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Wednesday, July 1, 2009

Steampunk Explained

We are pleased to have Gail Dayton as our guest PAN blogger as she explains to us one of the latest trends.

Steampunk is one of the new trends in science fiction/fantasy, and in
paranormal romance, but there are still a lot of people out there who aren¹t
quite sure what it is. My latest release from Tor Paranormal Romance, NEW
BLOOD, is a Victorian steampunk fantasy romance, so I thought I¹d take my
guest slot here at the FF&P blog to explain steampunk.

The word itself is fairly new. It comes from the word ³cyberpunk² which
refers to science fiction based on the Internet, or computers. Steampunk, in
its most basic form, refers to historical science fiction or fantasy. Jules
Verne¹s books could be considered steampunk, had they been written today.

He has fantastical machines and science, but based on the technology of the
Victorian era. Naomi Novik¹s Napoleonic-Wars-with-dragons novels are
fantasy, rather than science fiction, but they are generally considered to
fall into the steampunk category. It¹s speculative fiction, taking place in
³real² historical eras.

In terms of film or television, the movies "League of Extraordinary
Gentlemen" and "Wild, Wild West" are both steampunk stories. They both take
place in historical, steam-driven eras, and use machines and science that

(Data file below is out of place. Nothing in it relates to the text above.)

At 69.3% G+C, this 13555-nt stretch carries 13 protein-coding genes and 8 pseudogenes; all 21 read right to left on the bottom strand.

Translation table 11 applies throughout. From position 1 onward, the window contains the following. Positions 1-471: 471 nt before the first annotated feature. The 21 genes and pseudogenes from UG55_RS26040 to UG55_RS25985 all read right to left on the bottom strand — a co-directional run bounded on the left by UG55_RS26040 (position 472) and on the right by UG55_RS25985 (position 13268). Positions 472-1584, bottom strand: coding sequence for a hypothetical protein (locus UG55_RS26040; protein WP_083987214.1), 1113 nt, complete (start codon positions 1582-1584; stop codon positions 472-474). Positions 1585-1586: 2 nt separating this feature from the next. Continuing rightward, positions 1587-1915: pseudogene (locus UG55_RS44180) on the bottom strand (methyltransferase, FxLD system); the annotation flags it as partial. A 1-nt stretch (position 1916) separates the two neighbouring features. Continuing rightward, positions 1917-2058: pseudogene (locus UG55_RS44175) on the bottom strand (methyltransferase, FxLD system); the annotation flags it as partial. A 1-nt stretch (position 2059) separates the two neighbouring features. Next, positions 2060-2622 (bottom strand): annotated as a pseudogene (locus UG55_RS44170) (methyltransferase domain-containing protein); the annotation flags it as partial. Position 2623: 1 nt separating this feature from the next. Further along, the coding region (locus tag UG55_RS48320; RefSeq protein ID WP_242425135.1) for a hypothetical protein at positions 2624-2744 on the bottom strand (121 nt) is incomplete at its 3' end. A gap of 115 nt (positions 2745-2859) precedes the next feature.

were not possible in that time. Even fantasy, since LXG has a vampire in it.

My book, NEW BLOOD, takes place in Victorian-era Europe in a world where
magic is commonplace. (Do not let the cover of the book scare you. There are
no rivers of blood in this book. Just a few tiny drops.) Most people have
the ability to work simple spells for eliminating mustiness, for example, or
warding away ghosts, but some have the talent to do more, to become
virtuosos of magic. But during the witch-burnings of the 17th century, the
last blood sorceress was killed, women were banned from practicing magic,
and the blood magic of sorcery was lost.

Jax, blood servant of the last sorceress, has been searching for a new
sorceress, and finally finds her in the Carpathian wilderness. Amanusa turns
away from blood magic at first, fearing its evil, but she wants justice on
those who¹ve ruined her life. When she sets the magic loose, she must flee
for her life across a ravaged Europe, with Jax who is bound to her by blood
and magic.

The story is a quest and a romance, the beginning of a series which will
continue in February 2010 with a murder mystery on London¹s dark East End

Have I cleared up any confusion? Have I whetted any appetites for steampunk
stories? (Like mine, hint, hint--) I sure hope so! :)


Deborah Schneider said...

Hi Gail,
I just spent the weekend reading "New Blood" and loved it. I'm so glad there will be a sequel.
I'm going to try a steampunk, since I write in the Victorian era anyway and am a closet "science geek" it seems the best way to combine so many wonderful pieces.

Lisa said...

"New Blood" sounds very interesting, but I don't understand why it's Steampunk? What's the technology in the story? Wild Wild West had all sort of gadgets, for instance. There's definitely room for Fantasy elements, such as the vampire in LXG that you mentioned, but it happens alongside steampunk tech like clockworks. At least that's how I've understood it.